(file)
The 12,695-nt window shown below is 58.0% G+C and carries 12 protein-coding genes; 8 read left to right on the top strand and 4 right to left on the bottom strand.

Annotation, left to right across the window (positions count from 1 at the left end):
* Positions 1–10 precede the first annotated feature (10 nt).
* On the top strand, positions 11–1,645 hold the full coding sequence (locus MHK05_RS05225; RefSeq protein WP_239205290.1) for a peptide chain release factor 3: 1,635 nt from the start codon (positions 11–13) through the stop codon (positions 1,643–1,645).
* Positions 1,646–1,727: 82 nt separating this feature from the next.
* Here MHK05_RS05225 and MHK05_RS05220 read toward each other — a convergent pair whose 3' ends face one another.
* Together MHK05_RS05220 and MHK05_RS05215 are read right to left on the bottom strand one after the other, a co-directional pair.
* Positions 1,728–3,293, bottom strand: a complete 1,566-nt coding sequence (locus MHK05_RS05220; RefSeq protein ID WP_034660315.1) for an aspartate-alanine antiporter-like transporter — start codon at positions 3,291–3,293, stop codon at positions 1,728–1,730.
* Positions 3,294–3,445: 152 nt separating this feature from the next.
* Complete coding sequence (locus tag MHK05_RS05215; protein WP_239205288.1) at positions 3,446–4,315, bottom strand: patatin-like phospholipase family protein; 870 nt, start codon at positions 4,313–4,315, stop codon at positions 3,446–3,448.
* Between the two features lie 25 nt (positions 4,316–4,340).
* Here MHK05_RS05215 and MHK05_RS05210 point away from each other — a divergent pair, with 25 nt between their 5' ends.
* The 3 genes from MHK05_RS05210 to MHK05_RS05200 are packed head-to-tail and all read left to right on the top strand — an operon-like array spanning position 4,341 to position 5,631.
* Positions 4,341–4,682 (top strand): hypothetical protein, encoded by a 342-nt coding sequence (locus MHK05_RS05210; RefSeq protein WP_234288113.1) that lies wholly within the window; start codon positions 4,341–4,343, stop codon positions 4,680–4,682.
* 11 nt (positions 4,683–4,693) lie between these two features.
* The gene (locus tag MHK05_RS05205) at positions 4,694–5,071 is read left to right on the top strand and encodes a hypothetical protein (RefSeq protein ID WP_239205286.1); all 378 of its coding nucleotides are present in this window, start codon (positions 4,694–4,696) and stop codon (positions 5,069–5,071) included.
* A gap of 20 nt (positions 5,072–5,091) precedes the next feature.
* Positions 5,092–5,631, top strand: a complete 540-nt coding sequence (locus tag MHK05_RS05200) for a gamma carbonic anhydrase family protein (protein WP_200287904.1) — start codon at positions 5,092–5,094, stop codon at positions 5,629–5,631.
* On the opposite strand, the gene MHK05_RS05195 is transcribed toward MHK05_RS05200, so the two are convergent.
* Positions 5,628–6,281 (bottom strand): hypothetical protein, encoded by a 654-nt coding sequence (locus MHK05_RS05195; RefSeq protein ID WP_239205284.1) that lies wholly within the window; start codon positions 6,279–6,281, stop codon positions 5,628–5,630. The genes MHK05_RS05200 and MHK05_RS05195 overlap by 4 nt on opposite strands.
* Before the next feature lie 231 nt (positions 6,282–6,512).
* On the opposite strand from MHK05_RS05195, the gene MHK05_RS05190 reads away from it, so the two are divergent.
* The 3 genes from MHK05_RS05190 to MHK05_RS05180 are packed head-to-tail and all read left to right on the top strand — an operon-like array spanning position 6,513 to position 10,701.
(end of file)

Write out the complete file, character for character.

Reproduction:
The 12,695-nt window shown below is 58.0% G+C and carries 12 protein-coding genes; 8 read left to right on the top strand and 4 right to left on the bottom strand.

Annotation, left to right across the window (positions count from 1 at the left end):
* Positions 1–10 precede the first annotated feature (10 nt).
* On the top strand, positions 11–1,645 hold the full coding sequence (locus MHK05_RS05225; RefSeq protein WP_239205290.1) for a peptide chain release factor 3: 1,635 nt from the start codon (positions 11–13) through the stop codon (positions 1,643–1,645).
* Positions 1,646–1,727: 82 nt separating this feature from the next.
* Here MHK05_RS05225 and MHK05_RS05220 read toward each other — a convergent pair whose 3' ends face one another.
* Together MHK05_RS05220 and MHK05_RS05215 are read right to left on the bottom strand one after the other, a co-directional pair.
* Positions 1,728–3,293, bottom strand: a complete 1,566-nt coding sequence (locus MHK05_RS05220; RefSeq protein ID WP_034660315.1) for an aspartate-alanine antiporter-like transporter — start codon at positions 3,291–3,293, stop codon at positions 1,728–1,730.
* Positions 3,294–3,445: 152 nt separating this feature from the next.
* Complete coding sequence (locus tag MHK05_RS05215; protein WP_239205288.1) at positions 3,446–4,315, bottom strand: patatin-like phospholipase family protein; 870 nt, start codon at positions 4,313–4,315, stop codon at positions 3,446–3,448.
* Between the two features lie 25 nt (positions 4,316–4,340).
* Here MHK05_RS05215 and MHK05_RS05210 point away from each other — a divergent pair, with 25 nt between their 5' ends.
* The 3 genes from MHK05_RS05210 to MHK05_RS05200 are packed head-to-tail and all read left to right on the top strand — an operon-like array spanning position 4,341 to position 5,631.
* Positions 4,341–4,682 (top strand): hypothetical protein, encoded by a 342-nt coding sequence (locus MHK05_RS05210; RefSeq protein WP_234288113.1) that lies wholly within the window; start codon positions 4,341–4,343, stop codon positions 4,680–4,682.
* 11 nt (positions 4,683–4,693) lie between these two features.
* The gene (locus tag MHK05_RS05205) at positions 4,694–5,071 is read left to right on the top strand and encodes a hypothetical protein (RefSeq protein ID WP_239205286.1); all 378 of its coding nucleotides are present in this window, start codon (positions 4,694–4,696) and stop codon (positions 5,069–5,071) included.
* A gap of 20 nt (positions 5,072–5,091) precedes the next feature.
* Positions 5,092–5,631, top strand: a complete 540-nt coding sequence (locus tag MHK05_RS05200) for a gamma carbonic anhydrase family protein (protein WP_200287904.1) — start codon at positions 5,092–5,094, stop codon at positions 5,629–5,631.
* On the opposite strand, the gene MHK05_RS05195 is transcribed toward MHK05_RS05200, so the two are convergent.
* Positions 5,628–6,281 (bottom strand): hypothetical protein, encoded by a 654-nt coding sequence (locus MHK05_RS05195; RefSeq protein ID WP_239205284.1) that lies wholly within the window; start codon positions 6,279–6,281, stop codon positions 5,628–5,630. The genes MHK05_RS05200 and MHK05_RS05195 overlap by 4 nt on opposite strands.
* Before the next feature lie 231 nt (positions 6,282–6,512).
* On the opposite strand from MHK05_RS05195, the gene MHK05_RS05190 reads away from it, so the two are divergent.
* The 3 genes from MHK05_RS05190 to MHK05_RS05180 are packed head-to-tail and all read left to right on the top strand — an operon-like array spanning position 6,513 to position 10,701.